Research has proven that there’s a lot more going on when our body expresses strong emotion than we realise. Anything from the slightest smile to a thigh-slapping belly laugh causes a positive response in your body.
Dr Peter Spitzer, medical director of the Humour Foundation and Clown Doctors in Australia, says. “Laughter is a bit like cardiovascular exercise - your blood pressure goes up and then comes down again, your lungs expand, you have more oxygen in your blood and your muscles get a workout,” he says. “It also stimulates the reward centre in your brain and triggers the release of feel-good and immune boosting chemicals.”
Norwegian scientists recently found that having a sense of humour can keep you healthy at least until retirement age. The study involved over 53,000 volunteers and looked at only friendly humour (as opposed to cruel or insulting humour). Those with the highest humour ratings were twice as likely to be still alive at the seven year follow up as those who were comparatively humourless but the health benefits were only significant up to the age of 75.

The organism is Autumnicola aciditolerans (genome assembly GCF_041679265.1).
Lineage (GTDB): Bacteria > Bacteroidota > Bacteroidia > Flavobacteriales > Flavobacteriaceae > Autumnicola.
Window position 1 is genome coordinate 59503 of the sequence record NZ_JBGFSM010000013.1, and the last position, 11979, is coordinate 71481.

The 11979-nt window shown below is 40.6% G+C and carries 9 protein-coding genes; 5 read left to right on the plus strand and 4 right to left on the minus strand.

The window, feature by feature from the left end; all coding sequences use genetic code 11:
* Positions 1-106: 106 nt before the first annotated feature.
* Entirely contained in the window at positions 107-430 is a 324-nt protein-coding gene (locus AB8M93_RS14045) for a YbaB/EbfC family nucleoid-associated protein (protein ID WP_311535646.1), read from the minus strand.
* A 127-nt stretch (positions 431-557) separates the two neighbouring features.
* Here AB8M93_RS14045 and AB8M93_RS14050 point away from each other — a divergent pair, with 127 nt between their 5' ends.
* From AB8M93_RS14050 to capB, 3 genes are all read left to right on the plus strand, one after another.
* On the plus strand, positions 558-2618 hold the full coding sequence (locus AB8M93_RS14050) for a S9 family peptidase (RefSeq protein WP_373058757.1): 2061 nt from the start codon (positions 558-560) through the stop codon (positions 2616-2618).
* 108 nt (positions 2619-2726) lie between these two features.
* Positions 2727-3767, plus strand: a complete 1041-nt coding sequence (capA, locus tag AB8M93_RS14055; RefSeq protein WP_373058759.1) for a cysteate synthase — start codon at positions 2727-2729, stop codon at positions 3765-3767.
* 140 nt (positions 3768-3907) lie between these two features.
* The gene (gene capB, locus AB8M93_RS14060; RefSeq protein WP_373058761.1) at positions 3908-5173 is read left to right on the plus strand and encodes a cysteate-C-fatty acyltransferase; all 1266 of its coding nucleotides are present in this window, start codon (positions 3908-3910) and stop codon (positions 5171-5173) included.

American researchers recently showed that mirthful laughter reduces stress hormone levels and increases immunity by boosting T-cells and natural killer cells that fight cancer. As for heart health- some experts say that just 20 seconds of good, hearty belly laughing is equivalent to three minutes on a rowing machine.
Psychotherapist and founder of Sigma Mindset, Julie Spain,. “All strong emotion causes a physiological ‘fight or flight’ response, leading to tensed muscles, a faster heart rate, higher blood pressure and shallower breathing,” she explains. A good cry every now and again can have a soothing effect because it reduces stress and releases endorphins, the brain’s feel-good chemicals to relieve pain and make you feel better.
So how can we use awareness and acceptance of our emotions to increase our wellbeing?
We have heard of laughter yoga when we consciously begin laughing until the laughing spontaneous takes over our entire body. Well there is movie yoga too. If you know you are sad, but cannot cry – make a list of the saddest movies you know or have heard of, then give yourself a day to watch them. At least two. Have a box of tissues handy and allow yourself to cry in the parts that move you. Similarly, if you want to life your spirits make a list of ‘feel good’ movies or light hearted comedies. Sit down and give yourself permission to watch two or more. This is, in fact an emotional education, since you are consciously allowing yourself to experience emotions in your body.
The magic of tears